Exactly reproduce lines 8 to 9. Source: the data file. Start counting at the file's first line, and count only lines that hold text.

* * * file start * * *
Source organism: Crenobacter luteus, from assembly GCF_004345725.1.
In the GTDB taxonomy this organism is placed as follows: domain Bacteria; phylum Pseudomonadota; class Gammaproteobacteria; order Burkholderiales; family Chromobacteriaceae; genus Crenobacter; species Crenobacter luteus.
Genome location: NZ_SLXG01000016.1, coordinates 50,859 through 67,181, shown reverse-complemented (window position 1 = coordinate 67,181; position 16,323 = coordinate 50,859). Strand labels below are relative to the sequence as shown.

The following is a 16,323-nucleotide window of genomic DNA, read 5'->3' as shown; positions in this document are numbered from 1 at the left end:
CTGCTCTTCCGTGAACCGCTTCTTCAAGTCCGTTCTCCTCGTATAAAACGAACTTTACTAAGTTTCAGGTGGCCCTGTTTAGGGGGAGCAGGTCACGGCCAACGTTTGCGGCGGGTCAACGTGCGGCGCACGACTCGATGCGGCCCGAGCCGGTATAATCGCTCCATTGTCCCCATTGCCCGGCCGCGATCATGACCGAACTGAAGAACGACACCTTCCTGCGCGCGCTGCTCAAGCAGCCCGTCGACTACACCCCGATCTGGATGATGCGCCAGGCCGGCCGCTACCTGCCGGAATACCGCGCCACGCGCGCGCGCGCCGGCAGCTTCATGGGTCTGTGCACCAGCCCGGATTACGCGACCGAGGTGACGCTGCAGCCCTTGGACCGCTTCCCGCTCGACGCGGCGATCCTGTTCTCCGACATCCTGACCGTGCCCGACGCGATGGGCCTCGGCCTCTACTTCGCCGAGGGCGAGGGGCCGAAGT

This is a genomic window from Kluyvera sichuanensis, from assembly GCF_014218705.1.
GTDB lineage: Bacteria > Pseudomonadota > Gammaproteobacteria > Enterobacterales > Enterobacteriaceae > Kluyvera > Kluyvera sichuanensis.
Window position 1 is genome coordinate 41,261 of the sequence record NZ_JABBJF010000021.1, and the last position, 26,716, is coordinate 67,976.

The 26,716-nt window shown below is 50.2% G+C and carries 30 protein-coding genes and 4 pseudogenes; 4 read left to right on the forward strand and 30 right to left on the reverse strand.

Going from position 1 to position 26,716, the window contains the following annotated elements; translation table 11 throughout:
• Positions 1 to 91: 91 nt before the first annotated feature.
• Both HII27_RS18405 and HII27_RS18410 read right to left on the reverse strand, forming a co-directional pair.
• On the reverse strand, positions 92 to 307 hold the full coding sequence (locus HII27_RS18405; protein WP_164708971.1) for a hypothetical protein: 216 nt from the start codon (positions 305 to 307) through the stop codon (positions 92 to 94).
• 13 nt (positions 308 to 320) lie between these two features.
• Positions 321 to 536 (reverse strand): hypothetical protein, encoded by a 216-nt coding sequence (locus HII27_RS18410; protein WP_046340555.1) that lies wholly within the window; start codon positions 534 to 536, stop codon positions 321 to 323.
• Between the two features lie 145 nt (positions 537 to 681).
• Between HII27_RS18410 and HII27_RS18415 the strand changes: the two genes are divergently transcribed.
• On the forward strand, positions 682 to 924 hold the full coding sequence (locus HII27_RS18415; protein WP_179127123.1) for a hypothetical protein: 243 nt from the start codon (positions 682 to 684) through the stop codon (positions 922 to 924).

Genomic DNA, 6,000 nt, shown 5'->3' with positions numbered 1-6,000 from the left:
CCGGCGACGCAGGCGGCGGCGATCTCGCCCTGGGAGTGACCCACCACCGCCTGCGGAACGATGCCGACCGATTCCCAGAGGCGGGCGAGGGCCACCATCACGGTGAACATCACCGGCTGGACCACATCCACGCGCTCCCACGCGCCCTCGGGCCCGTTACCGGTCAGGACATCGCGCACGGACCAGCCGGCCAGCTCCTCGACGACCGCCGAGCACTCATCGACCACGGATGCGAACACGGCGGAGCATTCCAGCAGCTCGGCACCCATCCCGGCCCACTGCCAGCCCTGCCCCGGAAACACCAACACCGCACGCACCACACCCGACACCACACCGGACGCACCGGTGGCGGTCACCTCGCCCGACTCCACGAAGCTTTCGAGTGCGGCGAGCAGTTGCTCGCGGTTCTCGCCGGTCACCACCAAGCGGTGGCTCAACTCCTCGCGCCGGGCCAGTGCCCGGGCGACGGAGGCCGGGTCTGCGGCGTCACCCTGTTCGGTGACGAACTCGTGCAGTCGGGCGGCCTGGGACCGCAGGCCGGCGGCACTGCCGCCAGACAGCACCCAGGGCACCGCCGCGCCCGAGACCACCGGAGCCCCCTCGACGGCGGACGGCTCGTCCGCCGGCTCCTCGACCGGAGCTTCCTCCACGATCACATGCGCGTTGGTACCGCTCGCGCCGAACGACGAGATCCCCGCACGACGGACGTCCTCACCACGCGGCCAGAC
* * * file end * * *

Window position 1 is genome coordinate 41,261 of the sequence record NZ_JABBJF010000021.1, and the last position, 26,716, is coordinate 67,976.

The 26,716-nt window shown below is 50.2% G+C and carries 30 protein-coding genes and 4 pseudogenes; 4 read left to right on the forward strand and 30 right to left on the reverse strand.